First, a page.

Bread Machine Garlic Rolls
A Simple, Versatile Dinner Roll or Party Food
These tasty garlic cheese rolls are wonderful with soup or pasta, and make a terrific party food. Rolled like a cinnamon bun, they look and taste like they'd be much more difficult to make than they really are.
The recipe and process with which these rolls are made is endlessly versatile. Changing the type of bread dough or filling and the thickness at which they're cut, you could make these rolls every night for a year without serving the same rolls twice.
By choosing a sweet bread dough, like cinnamon raisin, and substituting a sweet filling for the garlic, you can even use this basic process to produce dessert rolls. A sweet cinnamon-laced dough filled with chopped apples and brown sugar makes a dynamite apple pie roll.
Cheesy garlic rolls can be made ahead of time, partially baked, and then refrigerated or frozen to use as brown-and-serve rolls throughout the week. Prepared on a weekend, they can be a real dinner saver on busy days. Made with dough from your bread machine, these take only a few minutes of actual work to prepare. No bread machine? No problem. Handmade bread dough is really no more difficult, just more time-consuming.
I've been making these rolls for decades, with and without a bread machine, and they're my go-to recipe for parties and potlucks. I hope that you enjoy them as much as I have. Happy baking!
All photos on this page by Cassandra Gregg
- bread dough - enough for one large loaf
- 1/2 cup butter
- 2 cups grated cheese
- 1/4 cup minced or chopped garlic
- 1/2 tsp black pepper (optional)
- 2 tsp garlic powder or salt-free seasoning blend (optional)
- Adjust quantities of cheese and spices freely to suit your taste. Excellent cheese choices include sharp cheddar, gouda, and pepper jack.
- Prepare your bread dough according to your recipe's instructions. Leave the dough to rise, covered in a warm spot, until nearly doubled in size.
- Preheat oven to 450 degrees. Grease a large cookie sheet or two 12 to 14-inch pizza pans and dust with flour or, for a little extra crunch, cornmeal.
- Cream butter and fresh garlic until smooth and easily spread.
- Divide bread dough in half, and turn the first half out onto a well-floured cutting board or counter. Stretch, fold, or press dough into a roughly 12x6 inch rectangle. A little lumpy and uneven is okay.
- Spread 1/2 of the butter and garlic mix evenly on top of your bread dough. Top with 1 cup of grated cheese. Sprinkle with black pepper and garlic powder.
- Gently lift one of the long edges of your bread dough rectangle and roll into a long, skinny baguette shape.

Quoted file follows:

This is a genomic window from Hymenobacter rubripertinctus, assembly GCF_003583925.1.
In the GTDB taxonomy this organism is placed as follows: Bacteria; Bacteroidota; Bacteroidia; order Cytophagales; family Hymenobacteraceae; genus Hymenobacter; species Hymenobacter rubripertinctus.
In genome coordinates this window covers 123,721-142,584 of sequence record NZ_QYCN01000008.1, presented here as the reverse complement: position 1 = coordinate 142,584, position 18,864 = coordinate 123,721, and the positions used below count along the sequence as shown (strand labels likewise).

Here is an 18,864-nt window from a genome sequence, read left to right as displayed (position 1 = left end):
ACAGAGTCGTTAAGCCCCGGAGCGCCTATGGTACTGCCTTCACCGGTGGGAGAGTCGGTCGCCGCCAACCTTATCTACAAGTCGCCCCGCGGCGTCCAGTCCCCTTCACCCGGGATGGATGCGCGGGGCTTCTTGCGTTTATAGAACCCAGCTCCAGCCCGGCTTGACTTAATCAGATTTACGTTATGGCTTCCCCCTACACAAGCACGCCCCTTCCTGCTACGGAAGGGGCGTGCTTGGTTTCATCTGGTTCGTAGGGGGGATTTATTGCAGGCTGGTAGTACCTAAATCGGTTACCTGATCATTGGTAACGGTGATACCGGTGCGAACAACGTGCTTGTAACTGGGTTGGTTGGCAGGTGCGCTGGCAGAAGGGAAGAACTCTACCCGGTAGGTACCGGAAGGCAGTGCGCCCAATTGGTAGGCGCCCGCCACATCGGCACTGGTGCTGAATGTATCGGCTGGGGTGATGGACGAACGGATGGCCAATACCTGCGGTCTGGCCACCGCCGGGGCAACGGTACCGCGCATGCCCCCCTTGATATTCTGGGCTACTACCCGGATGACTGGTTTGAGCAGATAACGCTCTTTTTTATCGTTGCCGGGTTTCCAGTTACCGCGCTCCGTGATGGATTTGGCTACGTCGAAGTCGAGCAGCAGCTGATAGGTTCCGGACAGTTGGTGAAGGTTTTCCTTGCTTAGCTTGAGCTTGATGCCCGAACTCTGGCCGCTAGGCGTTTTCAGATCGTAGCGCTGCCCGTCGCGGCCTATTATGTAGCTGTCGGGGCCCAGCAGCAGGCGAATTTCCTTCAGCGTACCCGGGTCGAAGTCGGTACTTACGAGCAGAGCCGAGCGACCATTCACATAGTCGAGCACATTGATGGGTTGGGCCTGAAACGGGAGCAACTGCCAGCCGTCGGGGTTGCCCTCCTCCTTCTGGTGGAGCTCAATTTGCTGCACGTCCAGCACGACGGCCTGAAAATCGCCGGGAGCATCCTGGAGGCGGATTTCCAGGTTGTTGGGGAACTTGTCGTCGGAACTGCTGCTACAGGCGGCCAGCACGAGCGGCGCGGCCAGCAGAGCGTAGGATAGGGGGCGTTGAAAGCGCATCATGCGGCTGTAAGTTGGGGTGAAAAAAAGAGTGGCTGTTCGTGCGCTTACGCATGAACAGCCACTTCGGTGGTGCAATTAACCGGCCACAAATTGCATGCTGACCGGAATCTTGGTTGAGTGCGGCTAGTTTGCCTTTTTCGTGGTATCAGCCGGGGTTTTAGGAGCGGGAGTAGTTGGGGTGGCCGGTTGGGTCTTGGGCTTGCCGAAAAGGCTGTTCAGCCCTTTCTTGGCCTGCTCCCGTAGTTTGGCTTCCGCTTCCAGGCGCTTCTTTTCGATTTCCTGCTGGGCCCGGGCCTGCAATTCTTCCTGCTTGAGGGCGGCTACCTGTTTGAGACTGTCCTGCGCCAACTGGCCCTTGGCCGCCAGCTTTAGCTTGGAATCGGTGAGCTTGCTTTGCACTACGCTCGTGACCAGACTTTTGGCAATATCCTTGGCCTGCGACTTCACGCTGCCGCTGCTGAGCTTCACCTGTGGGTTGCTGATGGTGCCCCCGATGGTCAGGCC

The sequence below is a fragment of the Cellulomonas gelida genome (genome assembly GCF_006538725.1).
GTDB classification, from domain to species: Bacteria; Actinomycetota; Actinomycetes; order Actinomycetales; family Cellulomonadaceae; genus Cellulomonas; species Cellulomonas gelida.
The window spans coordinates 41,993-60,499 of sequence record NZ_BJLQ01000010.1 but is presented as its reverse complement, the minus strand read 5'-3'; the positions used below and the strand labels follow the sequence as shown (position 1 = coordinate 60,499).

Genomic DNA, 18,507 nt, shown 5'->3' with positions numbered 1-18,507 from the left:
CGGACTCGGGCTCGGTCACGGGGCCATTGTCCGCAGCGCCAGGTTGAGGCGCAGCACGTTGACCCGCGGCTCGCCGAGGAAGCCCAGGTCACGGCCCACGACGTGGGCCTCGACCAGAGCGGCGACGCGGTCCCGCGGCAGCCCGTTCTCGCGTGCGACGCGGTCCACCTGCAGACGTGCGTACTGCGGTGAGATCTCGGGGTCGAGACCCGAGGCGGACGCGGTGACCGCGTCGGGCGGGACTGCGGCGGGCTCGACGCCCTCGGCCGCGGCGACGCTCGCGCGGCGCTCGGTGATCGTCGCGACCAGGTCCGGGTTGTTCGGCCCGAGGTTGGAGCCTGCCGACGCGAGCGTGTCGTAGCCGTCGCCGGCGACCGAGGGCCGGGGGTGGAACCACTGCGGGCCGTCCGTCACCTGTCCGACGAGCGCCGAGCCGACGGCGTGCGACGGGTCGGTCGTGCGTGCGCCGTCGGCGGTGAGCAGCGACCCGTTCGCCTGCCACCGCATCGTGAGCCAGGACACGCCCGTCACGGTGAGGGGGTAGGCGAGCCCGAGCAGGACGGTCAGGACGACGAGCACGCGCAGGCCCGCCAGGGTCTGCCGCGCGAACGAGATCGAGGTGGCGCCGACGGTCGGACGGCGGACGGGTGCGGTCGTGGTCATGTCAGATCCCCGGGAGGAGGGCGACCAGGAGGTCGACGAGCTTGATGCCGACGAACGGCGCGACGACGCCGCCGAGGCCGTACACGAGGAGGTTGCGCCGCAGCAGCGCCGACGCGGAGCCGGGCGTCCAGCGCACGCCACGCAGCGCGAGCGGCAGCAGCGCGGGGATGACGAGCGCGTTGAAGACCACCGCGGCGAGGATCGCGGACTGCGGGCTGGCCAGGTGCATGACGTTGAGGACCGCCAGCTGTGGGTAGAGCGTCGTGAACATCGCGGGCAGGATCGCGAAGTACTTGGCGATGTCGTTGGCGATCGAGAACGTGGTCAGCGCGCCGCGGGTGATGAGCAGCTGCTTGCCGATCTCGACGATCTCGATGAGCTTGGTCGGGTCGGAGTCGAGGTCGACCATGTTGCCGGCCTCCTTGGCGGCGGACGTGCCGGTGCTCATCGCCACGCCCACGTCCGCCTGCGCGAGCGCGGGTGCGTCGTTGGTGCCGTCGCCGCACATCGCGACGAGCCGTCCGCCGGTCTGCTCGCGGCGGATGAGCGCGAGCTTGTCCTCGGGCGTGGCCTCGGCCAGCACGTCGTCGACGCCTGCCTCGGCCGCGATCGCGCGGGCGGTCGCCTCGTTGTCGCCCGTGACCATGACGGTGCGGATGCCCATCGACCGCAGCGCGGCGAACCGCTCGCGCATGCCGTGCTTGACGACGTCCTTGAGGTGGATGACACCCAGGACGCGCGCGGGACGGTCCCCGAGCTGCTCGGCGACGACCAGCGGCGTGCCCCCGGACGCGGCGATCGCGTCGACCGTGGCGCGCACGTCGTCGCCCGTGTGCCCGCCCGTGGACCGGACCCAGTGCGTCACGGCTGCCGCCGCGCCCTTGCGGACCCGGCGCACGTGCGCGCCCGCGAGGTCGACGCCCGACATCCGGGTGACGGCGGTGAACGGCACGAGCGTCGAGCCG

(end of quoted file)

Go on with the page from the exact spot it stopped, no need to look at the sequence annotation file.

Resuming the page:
- With a sharp bread knife, slice into 12 pieces.
- Arrange rolls on your baking sheet with edges barely touching, leaving plenty of gaps and a margin of at least two inches at the edge of your pan so that your rolls have room to rise.
- Repeat with second half of dough.
- Place your baking sheet in a warm spot, and let your rolls rise until no gaps remain between them, about 20 to 30 minutes. Bake at 450 degrees for 20 to 25 minutes, or until cheese is bubbly and tops are golden. Enjoy!
Garlic Cheese Swirl Loaf - An Easy Variation
With a few simple changes, this recipe can be used to make two baguettes with a cheesy garlic swirl.
Reduce oven temperature to 425 degrees. Follow the instructions above, but don't slice your rolled baguettes into rolls. Instead, use a sharp bread knife to make some diagonal slashes in the top of your loaves, place on your greased baking sheet, and allow to rise until nearly doubled. Bake at 425 degrees for 25 to 35 minutes, until tops are golden brown and tapping on the bottom of the loaves makes a hollow sound.
Turn bread onto wire rack or clean towel and allow bread to cool before slicing. Or tear off a piece and devour as soon as it's cooled enough to touch. Gooey, cheesy, garlicky deliciousness!
Bread Dough - Any Yeast-Leavened Bread is Fine
This recipe begins with bread dough. These days, I use a french bread dough prepared in my bread machine. Whole grain breads, sourdough, and french bread recipes all work well. You'll need enough dough for a 9x5 inch loaf, or a 2lb bread machine loaf. The recipes below will all work perfectly, or you can use your favorite bread recipe.
Newfangled or Old-Fashioned? - Bread Machine or All by Hand?
Making bread by hand is enjoyable, simple, and absolutely essential if you are a beginner who would like to understand bread making well enough to create your own unique breads. Using a bread machine is a serious time-saver, and can produce great results. What's your preferred method?
Do you use a bread machine?
My Simple Bread Machine Dough Recipe - My Favorite Bread Dough for Rolls
- 1-1/2 c water
- 2 tsp salt
- 4 c flour
- 2 Tbsp yeast
If your bread machine has a dough setting, it will beep to tell you when your dough is ready. Otherwise, wait until the machine has mixed and kneaded the ingredients, then interrupt its cycle and allow your dough to rise once till doubled in size, punch the dough down, and allow to rise once more. Your dough is now ready to make rolls!
This recipe will make 24 cheesy garlic rolls or 2 cheesy garlic swirl loaves.
Making bread by hand is a wonderfully soothing activity, and a great way to develop a solid understanding of how leavened breads work. That being said, a bread machine is a wonderfully convenient appliance, and allows bread making to find a place in even the busiest schedule. I use and highly recommend the Cuisinart BMKR-200PC. It offers settings for a wide variety of breads, plus a dough setting, a bake-only setting, a pasta setting, and even a jam setting for heating and stirring homemade jams automatically. I've had mine for almost four years, and it's good as new despite heavy use.
If you have a question about preparing these rolls, leave it here and I'll respond as quickly as possible! All questions, suggestions, ideas, and comments are welcome.